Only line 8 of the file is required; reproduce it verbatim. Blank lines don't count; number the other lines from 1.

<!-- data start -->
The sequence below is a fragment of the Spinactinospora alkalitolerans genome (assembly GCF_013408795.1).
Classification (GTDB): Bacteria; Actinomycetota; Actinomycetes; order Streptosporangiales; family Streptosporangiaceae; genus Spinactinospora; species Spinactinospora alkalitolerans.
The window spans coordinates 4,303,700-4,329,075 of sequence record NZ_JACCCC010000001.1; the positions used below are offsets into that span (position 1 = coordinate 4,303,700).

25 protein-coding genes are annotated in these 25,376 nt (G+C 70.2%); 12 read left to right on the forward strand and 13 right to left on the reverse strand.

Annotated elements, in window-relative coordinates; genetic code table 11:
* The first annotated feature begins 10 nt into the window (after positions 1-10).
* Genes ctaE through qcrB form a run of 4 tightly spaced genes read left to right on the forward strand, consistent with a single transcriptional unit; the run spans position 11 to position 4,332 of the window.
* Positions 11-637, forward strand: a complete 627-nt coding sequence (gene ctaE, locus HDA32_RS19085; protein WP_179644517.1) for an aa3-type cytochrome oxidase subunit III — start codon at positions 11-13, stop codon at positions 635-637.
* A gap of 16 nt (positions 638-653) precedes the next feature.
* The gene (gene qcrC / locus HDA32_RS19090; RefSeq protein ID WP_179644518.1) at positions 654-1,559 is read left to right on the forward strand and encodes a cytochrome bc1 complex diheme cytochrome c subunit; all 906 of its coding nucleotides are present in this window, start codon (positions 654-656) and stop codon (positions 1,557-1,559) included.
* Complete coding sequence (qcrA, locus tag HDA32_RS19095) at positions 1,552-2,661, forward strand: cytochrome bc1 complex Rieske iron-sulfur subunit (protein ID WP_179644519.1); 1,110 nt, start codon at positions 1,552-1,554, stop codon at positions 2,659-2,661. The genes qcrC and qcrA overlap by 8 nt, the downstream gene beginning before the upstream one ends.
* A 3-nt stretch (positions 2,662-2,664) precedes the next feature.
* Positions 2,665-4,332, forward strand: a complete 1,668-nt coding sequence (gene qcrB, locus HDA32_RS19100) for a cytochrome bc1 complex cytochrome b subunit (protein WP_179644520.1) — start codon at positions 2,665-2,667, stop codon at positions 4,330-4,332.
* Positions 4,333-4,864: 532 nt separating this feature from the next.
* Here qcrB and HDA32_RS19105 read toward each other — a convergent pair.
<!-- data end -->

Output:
* Positions 11-637, forward strand: a complete 627-nt coding sequence (gene ctaE, locus HDA32_RS19085; protein WP_179644517.1) for an aa3-type cytochrome oxidase subunit III — start codon at positions 11-13, stop codon at positions 635-637.